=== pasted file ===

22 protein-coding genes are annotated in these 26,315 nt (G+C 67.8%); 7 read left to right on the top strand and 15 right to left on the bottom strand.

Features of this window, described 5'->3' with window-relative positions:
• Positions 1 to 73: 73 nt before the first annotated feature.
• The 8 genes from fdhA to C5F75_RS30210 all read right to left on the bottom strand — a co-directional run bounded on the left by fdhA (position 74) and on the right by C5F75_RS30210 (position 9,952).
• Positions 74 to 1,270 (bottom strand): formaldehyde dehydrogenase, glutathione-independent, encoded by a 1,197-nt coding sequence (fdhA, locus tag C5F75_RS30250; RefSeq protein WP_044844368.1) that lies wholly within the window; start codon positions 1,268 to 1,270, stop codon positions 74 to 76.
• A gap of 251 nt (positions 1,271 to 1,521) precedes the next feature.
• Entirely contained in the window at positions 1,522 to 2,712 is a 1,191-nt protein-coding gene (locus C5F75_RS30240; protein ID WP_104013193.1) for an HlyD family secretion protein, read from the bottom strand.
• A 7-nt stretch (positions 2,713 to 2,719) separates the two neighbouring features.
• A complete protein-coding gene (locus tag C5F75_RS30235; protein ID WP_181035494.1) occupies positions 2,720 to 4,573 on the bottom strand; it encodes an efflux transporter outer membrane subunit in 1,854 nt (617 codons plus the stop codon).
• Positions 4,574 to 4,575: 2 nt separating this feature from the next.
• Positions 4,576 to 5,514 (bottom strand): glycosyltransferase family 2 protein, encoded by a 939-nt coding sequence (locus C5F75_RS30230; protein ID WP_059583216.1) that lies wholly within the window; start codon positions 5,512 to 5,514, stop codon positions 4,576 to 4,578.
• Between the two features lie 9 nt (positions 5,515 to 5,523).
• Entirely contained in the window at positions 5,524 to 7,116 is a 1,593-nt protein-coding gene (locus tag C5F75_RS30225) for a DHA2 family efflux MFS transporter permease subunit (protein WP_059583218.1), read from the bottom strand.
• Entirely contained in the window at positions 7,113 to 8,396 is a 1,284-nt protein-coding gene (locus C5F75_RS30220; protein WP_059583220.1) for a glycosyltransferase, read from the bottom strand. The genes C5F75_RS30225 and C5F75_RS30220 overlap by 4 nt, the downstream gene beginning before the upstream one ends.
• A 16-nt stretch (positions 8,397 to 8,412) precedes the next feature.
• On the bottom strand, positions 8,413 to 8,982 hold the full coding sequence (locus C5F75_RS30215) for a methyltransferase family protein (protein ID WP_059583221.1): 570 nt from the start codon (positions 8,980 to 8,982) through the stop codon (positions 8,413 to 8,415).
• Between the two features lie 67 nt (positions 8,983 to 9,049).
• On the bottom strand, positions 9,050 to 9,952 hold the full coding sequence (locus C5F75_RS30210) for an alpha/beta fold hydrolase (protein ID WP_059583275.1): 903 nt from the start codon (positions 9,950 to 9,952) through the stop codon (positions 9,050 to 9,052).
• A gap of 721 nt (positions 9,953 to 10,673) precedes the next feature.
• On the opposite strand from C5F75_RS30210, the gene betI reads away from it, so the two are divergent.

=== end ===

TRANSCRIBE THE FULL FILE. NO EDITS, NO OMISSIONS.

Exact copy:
22 protein-coding genes are annotated in these 26,315 nt (G+C 67.8%); 7 read left to right on the top strand and 15 right to left on the bottom strand.

Features of this window, described 5'->3' with window-relative positions:
• Positions 1 to 73: 73 nt before the first annotated feature.
• The 8 genes from fdhA to C5F75_RS30210 all read right to left on the bottom strand — a co-directional run bounded on the left by fdhA (position 74) and on the right by C5F75_RS30210 (position 9,952).
• Positions 74 to 1,270 (bottom strand): formaldehyde dehydrogenase, glutathione-independent, encoded by a 1,197-nt coding sequence (fdhA, locus tag C5F75_RS30250; RefSeq protein WP_044844368.1) that lies wholly within the window; start codon positions 1,268 to 1,270, stop codon positions 74 to 76.
• A gap of 251 nt (positions 1,271 to 1,521) precedes the next feature.
• Entirely contained in the window at positions 1,522 to 2,712 is a 1,191-nt protein-coding gene (locus C5F75_RS30240; protein ID WP_104013193.1) for an HlyD family secretion protein, read from the bottom strand.
• A 7-nt stretch (positions 2,713 to 2,719) separates the two neighbouring features.
• A complete protein-coding gene (locus tag C5F75_RS30235; protein ID WP_181035494.1) occupies positions 2,720 to 4,573 on the bottom strand; it encodes an efflux transporter outer membrane subunit in 1,854 nt (617 codons plus the stop codon).
• Positions 4,574 to 4,575: 2 nt separating this feature from the next.
• Positions 4,576 to 5,514 (bottom strand): glycosyltransferase family 2 protein, encoded by a 939-nt coding sequence (locus C5F75_RS30230; protein ID WP_059583216.1) that lies wholly within the window; start codon positions 5,512 to 5,514, stop codon positions 4,576 to 4,578.
• Between the two features lie 9 nt (positions 5,515 to 5,523).
• Entirely contained in the window at positions 5,524 to 7,116 is a 1,593-nt protein-coding gene (locus tag C5F75_RS30225) for a DHA2 family efflux MFS transporter permease subunit (protein WP_059583218.1), read from the bottom strand.
• Entirely contained in the window at positions 7,113 to 8,396 is a 1,284-nt protein-coding gene (locus C5F75_RS30220; protein WP_059583220.1) for a glycosyltransferase, read from the bottom strand. The genes C5F75_RS30225 and C5F75_RS30220 overlap by 4 nt, the downstream gene beginning before the upstream one ends.
• A 16-nt stretch (positions 8,397 to 8,412) precedes the next feature.
• On the bottom strand, positions 8,413 to 8,982 hold the full coding sequence (locus C5F75_RS30215) for a methyltransferase family protein (protein ID WP_059583221.1): 570 nt from the start codon (positions 8,980 to 8,982) through the stop codon (positions 8,413 to 8,415).
• Between the two features lie 67 nt (positions 8,983 to 9,049).
• On the bottom strand, positions 9,050 to 9,952 hold the full coding sequence (locus C5F75_RS30210) for an alpha/beta fold hydrolase (protein ID WP_059583275.1): 903 nt from the start codon (positions 9,950 to 9,952) through the stop codon (positions 9,050 to 9,052).
• A gap of 721 nt (positions 9,953 to 10,673) precedes the next feature.
• On the opposite strand from C5F75_RS30210, the gene betI reads away from it, so the two are divergent.